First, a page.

In January, the Fifth Circuit certified a legal question to the Mississippi Supreme Court in Sears v. Learmonth:
We hereby certify, on Sears’ unopposed motion, the following determinative question of law to the Supreme Court of Mississippi: Is Section 11-1-60(2) of the Mississippi Code, which generally limits non-economic damages to $1 million in civil cases, constitutional?
Elsewhere in the Fifth Circuit opinion, it notes the question was based on provisions in the state constitution (“On cross-appeal, Learmonth argues that Section 11–1–60(2)(b) of the Mississippi Code violates the Mississippi Constitution.”), although the precise question as framed is not so limited.
For laymen, here’s how certification works: Construction of the statutory damages cap and the question of its constitutionality under the state constitution are both matters of state law and so the Mississippi Supreme Court was being given a first cut at saying what the state law provision meant and whether it was constitutional.*
With questions of state law, there’s a procedure involving “certified questions” that allows the federal court to ask (ask being the operative word) the state court to answer questions of state law that haven’t been definitively answered rather than have the federal court risk guessing wrong how the state courts might eventually answer the question.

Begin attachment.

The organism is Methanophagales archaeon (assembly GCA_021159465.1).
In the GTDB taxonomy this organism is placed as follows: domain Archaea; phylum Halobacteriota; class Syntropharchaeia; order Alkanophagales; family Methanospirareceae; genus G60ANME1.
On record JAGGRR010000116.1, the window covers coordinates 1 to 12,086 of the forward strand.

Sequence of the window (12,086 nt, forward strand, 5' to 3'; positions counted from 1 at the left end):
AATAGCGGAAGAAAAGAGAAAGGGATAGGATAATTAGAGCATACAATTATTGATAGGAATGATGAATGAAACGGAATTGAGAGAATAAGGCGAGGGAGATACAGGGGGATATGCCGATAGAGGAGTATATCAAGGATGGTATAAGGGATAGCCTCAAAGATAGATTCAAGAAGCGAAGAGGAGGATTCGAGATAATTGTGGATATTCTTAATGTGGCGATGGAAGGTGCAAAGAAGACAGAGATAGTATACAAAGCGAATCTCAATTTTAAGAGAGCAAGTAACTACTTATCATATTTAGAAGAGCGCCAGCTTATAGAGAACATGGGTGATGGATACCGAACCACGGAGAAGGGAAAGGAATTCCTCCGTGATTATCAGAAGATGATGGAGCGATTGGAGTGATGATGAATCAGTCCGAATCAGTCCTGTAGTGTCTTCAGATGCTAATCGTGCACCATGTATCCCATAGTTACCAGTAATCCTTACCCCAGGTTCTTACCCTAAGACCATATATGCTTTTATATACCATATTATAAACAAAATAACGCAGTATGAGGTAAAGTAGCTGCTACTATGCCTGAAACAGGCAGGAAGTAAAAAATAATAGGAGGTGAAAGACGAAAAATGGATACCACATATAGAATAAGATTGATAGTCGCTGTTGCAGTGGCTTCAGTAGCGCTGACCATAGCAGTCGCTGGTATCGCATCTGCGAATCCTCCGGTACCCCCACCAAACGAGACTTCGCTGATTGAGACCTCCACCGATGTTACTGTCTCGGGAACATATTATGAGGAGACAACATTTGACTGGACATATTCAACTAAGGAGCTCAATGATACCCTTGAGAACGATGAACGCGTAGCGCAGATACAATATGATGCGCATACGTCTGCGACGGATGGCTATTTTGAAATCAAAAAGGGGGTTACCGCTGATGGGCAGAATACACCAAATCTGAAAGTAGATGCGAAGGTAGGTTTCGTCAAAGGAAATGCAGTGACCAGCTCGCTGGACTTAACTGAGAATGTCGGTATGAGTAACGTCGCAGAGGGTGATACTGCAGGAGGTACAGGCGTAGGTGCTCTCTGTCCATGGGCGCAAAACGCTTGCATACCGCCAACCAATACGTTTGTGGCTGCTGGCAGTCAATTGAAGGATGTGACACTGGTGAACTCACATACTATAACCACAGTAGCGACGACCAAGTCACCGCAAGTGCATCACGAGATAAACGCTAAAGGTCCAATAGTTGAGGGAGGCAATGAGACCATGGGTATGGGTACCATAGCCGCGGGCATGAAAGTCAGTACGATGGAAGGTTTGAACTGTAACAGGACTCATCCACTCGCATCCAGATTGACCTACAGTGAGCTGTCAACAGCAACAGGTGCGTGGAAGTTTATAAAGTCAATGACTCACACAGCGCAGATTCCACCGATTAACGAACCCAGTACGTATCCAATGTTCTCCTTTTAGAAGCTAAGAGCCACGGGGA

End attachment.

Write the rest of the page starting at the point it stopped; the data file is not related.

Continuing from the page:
The constitutionality of the tort reform damage caps is a question the Mississippi Supreme Court has not answered. In the Double Quick case many (not me) thought there would be an answer. Instead, we got an opinion about convenience store’s duty of care. Since the convenience store wasn’t liable, there were no damages, and so the cap question wasn’t reached.
We’ve also had, in the InTown case, a damages cap question come up whether the court was able to duck because the defendants had not sought instructions that allowed a court to distinguish the extent damages were (non-capped) economic damages or (capped) non-economic damages. Because the defendants did not object to instructions that failed to ask the jury to break down what dollars were what kind of damages, the defendant waived any objection about the cap and could not raise it on appeal.
Each court system has its own rules about wavier– the state courts have their own waiver rules, and the federal courts have theirs. I can’t imagine the Fifth Circuit querying the Mississippi Supreme Court in a way that would require answering questions about error preservation in Fifth Circuit appeals.
So, the Mississippi Supreme Court required briefing and held argument in Learmonth, and the Fifth Circuit (and those interested in what happens with tort reform) awaited an answer to whether the Mississippi Supreme Court thought the cap was constitutional.
And then, as Phillip Thomas noticed on his blog, last week the Mississippi Supreme Court entered an order, asking for supplemental briefs. Here’s what the order says:
In the case sub judice, the record reflects that “the jury found Sears liable for Learmonth’s injuries and awarded her $4 million in compensatory damages. The verdict on its fact did not divide the award into separate categories….” Learmonth v. Sears, Roebuck & Co., 2011 WL 150236, at *3 (5th Cir. Jan. 24, 2011) (emphasis added). However, Sears and Learmonth have stipulated that the total award included $2,218,905 in noneconomic damages. See id. at *7. Supplemental briefing is required to address the following issue: